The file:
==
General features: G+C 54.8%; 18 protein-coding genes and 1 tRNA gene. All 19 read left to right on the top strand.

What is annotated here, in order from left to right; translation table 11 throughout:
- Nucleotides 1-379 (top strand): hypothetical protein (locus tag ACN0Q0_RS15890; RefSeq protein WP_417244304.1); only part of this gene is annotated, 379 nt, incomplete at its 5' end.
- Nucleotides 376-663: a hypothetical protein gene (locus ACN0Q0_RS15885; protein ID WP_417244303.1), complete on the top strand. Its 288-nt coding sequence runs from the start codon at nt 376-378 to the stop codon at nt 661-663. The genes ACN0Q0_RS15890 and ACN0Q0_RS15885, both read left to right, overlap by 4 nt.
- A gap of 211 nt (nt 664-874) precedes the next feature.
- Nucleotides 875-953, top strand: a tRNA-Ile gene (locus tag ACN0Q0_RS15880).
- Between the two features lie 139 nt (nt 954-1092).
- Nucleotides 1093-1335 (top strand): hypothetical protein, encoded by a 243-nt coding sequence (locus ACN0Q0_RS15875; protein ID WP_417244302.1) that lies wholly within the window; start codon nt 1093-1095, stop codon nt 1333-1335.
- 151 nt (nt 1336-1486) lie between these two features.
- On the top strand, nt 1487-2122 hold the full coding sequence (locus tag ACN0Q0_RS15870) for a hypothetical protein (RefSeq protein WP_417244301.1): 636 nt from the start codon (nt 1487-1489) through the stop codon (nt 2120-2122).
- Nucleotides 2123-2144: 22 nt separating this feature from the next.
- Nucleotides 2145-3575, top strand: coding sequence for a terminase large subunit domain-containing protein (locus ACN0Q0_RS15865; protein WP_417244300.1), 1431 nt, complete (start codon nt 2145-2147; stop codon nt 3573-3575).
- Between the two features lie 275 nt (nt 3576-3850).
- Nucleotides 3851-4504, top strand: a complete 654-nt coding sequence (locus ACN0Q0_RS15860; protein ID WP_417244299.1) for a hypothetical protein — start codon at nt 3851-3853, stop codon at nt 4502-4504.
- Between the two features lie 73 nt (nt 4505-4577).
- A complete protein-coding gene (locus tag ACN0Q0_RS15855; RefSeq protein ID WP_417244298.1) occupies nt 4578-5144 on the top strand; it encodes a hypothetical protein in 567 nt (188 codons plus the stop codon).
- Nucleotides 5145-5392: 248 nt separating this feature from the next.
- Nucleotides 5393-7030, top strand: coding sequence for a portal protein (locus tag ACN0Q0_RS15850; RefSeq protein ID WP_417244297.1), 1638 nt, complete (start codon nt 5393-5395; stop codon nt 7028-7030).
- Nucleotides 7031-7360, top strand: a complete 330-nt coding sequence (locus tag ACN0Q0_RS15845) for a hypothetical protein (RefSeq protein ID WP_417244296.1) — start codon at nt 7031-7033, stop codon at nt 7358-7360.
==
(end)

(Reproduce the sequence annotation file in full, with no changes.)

General features: G+C 54.8%; 18 protein-coding genes and 1 tRNA gene. All 19 read left to right on the top strand.

What is annotated here, in order from left to right; translation table 11 throughout:
- Nucleotides 1-379 (top strand): hypothetical protein (locus tag ACN0Q0_RS15890; RefSeq protein WP_417244304.1); only part of this gene is annotated, 379 nt, incomplete at its 5' end.
- Nucleotides 376-663: a hypothetical protein gene (locus ACN0Q0_RS15885; protein ID WP_417244303.1), complete on the top strand. Its 288-nt coding sequence runs from the start codon at nt 376-378 to the stop codon at nt 661-663. The genes ACN0Q0_RS15890 and ACN0Q0_RS15885, both read left to right, overlap by 4 nt.
- A gap of 211 nt (nt 664-874) precedes the next feature.
- Nucleotides 875-953, top strand: a tRNA-Ile gene (locus tag ACN0Q0_RS15880).
- Between the two features lie 139 nt (nt 954-1092).
- Nucleotides 1093-1335 (top strand): hypothetical protein, encoded by a 243-nt coding sequence (locus ACN0Q0_RS15875; protein ID WP_417244302.1) that lies wholly within the window; start codon nt 1093-1095, stop codon nt 1333-1335.
- 151 nt (nt 1336-1486) lie between these two features.
- On the top strand, nt 1487-2122 hold the full coding sequence (locus tag ACN0Q0_RS15870) for a hypothetical protein (RefSeq protein WP_417244301.1): 636 nt from the start codon (nt 1487-1489) through the stop codon (nt 2120-2122).
- Nucleotides 2123-2144: 22 nt separating this feature from the next.
- Nucleotides 2145-3575, top strand: coding sequence for a terminase large subunit domain-containing protein (locus ACN0Q0_RS15865; protein WP_417244300.1), 1431 nt, complete (start codon nt 2145-2147; stop codon nt 3573-3575).
- Between the two features lie 275 nt (nt 3576-3850).
- Nucleotides 3851-4504, top strand: a complete 654-nt coding sequence (locus ACN0Q0_RS15860; protein ID WP_417244299.1) for a hypothetical protein — start codon at nt 3851-3853, stop codon at nt 4502-4504.
- Between the two features lie 73 nt (nt 4505-4577).
- A complete protein-coding gene (locus tag ACN0Q0_RS15855; RefSeq protein ID WP_417244298.1) occupies nt 4578-5144 on the top strand; it encodes a hypothetical protein in 567 nt (188 codons plus the stop codon).
- Nucleotides 5145-5392: 248 nt separating this feature from the next.
- Nucleotides 5393-7030, top strand: coding sequence for a portal protein (locus tag ACN0Q0_RS15850; RefSeq protein ID WP_417244297.1), 1638 nt, complete (start codon nt 5393-5395; stop codon nt 7028-7030).
- Nucleotides 7031-7360, top strand: a complete 330-nt coding sequence (locus tag ACN0Q0_RS15845) for a hypothetical protein (RefSeq protein ID WP_417244296.1) — start codon at nt 7031-7033, stop codon at nt 7358-7360.